CHICAGO (Reuters) - No matter how much the U.S. medical community repudiates the suggestion by presidential candidate Michele Bachmann that a vaccine for human papillomavirus (HPV) is dangerous, doctors fear the damage has already been done.
Physicians are bracing for more parents to refuse the HPV vaccine, which protects against the most common cause of cervical cancer, for their daughters.
They say the comments by the Republican candidate will only stoke growing and unfounded fears about a whole class of common immunizations needed to fight disease.
"There are people out there who, because of this kind of misinformation, aren't going to get their daughter immunized," said Dr. Kenneth Alexander, a pediatric infectious disease expert at the University of Chicago Medical Center.
"As a result, there will be more people who die from cervical cancer," Alexander said in a telephone interview.
Dr. Mary Anne Jackson, an infectious disease expert at Children's Mercy Hospital & Clinics in Kansas City, Missouri, said doctors are already struggling to convince parents to immunize girls against HPV, a sexually transmitted virus.
"There will be repercussions of this comment that will directly impact every provider who takes care of adolescents and young women," Jackson said in a telephone interview.
Bachmann first raised the issue during a Republican presidential debate on Monday as a swipe at Republican rival and Texas Governor Rick Perry, who issued an executive order in 2007 mandating girls get the HPV vaccine as part of a school immunization requirement. The order was later overturned.
In that forum, she questioned the state's authority to force "innocent little 12-year-old girls" to have a "government injection" that was "potentially dangerous."
The following day, she told NBC's "Today" show the story of a woman from Tampa, Florida, who approached her after the debate and said her daughter became "mentally retarded" after getting the Gardasil vaccine made by Merck.
Physician groups including the American Academy of Pediatrics (AAP) rushed out statements defending the safety of Merck's vaccine and Cervarix made by GlaxoSmithKline, whose most common side effects include a sore arm, a rash and fever.
As a measure of their incredulity over Bachmann's comments, two bioethicists are offering rewards, one of more than $10,000, if she can bring forward the child who suffered irreparable damage.
'THE INTERNET, AND INNUENDO'
The AAP says there is absolutely no scientific validity to Bachmann's statement that the HPV vaccine is potentially dangerous.
"Since the vaccine has been introduced (in 2006), more than 35 million doses have been administered, and it has an excellent safety record," Dr. O. Marion Burton, president of the American Academy of Pediatrics, said in a statement.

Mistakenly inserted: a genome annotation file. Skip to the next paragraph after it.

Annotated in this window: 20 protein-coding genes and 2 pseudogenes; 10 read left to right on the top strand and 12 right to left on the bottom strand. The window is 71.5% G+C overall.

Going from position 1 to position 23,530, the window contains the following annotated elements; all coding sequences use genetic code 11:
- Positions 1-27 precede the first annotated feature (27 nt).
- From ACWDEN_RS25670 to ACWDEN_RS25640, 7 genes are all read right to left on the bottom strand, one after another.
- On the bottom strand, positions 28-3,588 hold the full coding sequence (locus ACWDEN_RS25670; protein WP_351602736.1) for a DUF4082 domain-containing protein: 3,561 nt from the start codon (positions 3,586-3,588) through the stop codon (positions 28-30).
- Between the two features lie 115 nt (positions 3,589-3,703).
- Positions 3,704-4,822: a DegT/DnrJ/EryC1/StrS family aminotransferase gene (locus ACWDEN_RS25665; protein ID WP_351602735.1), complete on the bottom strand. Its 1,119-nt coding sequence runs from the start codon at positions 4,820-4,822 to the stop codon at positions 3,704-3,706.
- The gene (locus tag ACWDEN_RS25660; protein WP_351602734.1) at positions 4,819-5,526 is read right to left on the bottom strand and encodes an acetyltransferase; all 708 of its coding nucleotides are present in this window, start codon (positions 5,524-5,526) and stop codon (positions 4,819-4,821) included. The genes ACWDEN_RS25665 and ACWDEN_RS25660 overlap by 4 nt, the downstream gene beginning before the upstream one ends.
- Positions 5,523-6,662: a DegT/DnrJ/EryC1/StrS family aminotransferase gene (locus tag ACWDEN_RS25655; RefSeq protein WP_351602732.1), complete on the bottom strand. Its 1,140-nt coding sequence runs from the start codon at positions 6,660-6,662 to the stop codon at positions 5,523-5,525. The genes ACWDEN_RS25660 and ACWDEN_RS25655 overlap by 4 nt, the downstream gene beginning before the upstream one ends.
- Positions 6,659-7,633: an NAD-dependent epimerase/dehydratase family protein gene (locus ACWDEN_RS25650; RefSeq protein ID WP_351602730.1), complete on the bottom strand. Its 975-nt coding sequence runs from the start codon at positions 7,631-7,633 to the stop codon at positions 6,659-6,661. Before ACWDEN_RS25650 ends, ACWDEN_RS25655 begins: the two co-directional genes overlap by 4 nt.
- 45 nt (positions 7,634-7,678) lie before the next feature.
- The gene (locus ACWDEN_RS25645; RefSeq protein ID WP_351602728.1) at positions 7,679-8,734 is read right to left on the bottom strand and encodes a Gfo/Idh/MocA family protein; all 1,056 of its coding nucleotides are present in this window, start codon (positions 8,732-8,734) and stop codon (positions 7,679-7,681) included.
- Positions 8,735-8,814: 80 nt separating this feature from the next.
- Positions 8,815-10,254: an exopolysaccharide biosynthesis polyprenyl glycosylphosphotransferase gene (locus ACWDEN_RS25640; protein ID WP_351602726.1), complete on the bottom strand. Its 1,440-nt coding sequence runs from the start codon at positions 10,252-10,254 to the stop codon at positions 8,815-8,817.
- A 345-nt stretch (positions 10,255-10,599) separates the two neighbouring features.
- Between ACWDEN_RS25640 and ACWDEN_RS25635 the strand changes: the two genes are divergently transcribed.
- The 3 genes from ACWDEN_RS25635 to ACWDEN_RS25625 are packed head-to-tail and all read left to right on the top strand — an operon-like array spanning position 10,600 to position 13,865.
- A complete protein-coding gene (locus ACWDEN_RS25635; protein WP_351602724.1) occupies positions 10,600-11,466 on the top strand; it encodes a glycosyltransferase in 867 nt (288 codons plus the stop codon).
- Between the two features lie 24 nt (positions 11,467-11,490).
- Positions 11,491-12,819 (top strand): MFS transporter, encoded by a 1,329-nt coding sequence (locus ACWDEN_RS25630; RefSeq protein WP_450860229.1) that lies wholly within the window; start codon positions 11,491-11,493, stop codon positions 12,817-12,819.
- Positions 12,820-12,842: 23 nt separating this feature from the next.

But no amount of proof will suffice for some families, who fear that even a small percentage of children may be harmed.
"I recently had a mother who had cervical cancer who refused the HPV vaccine for her child," Jackson said. "I asked her where she got her information and she said, 'the Internet, and innuendo.'"
That may help explain the slow uptake of the HPV vaccine. According to the Centers for Disease Control and Prevention, only 32 percent of adolescent girls last year had gotten all three shots of the HPV vaccine.
"We've got 12,000 women a year in this country getting cervical cancer. The vaccine could prevent about 70 percent of that," Alexander said.
Vaccine fears have already fueled recent outbreaks of measles, mumps and whooping cough, according to the CDC.
Much of the fear stemmed from a study by Dr. Andrew Wakefield, the now-disgraced British doctor who researchers believe falsified data for a 1998 study which convinced thousands of parents that vaccines are dangerous.
Concerns that vaccines might cause autism have not only caused parents to skip vaccinating their children, but also forced costly reformulations of many vaccines.
Bachmann's suggestion that the HPV vaccine may be linked with "mental retardation" only feeds into those fears.
"What is especially disturbing is you've got organizations like the American Academy of Pediatrics, the Advisory Committee on Immunization Practices, the American Academy of Family Physicians and the American College of Obstetricians and Gynecologists -- every learned medical organization in the country and indeed around the world -- in favor of immunization," Alexander of the University of Chicago said.
Jackson said when presented with information about the HPV vaccine, about 85 percent of families decide to have their child vaccinated, about 12 percent are hesitant, and the rest are "flat-out refusers."
It's the families in that 12 percent she is worried about.
"It's not going to impact the flat-out refusers. I worry it is going to impact this group of vaccine-hesitant families."
(Editing by Michele Gershberg and Xavier Briand)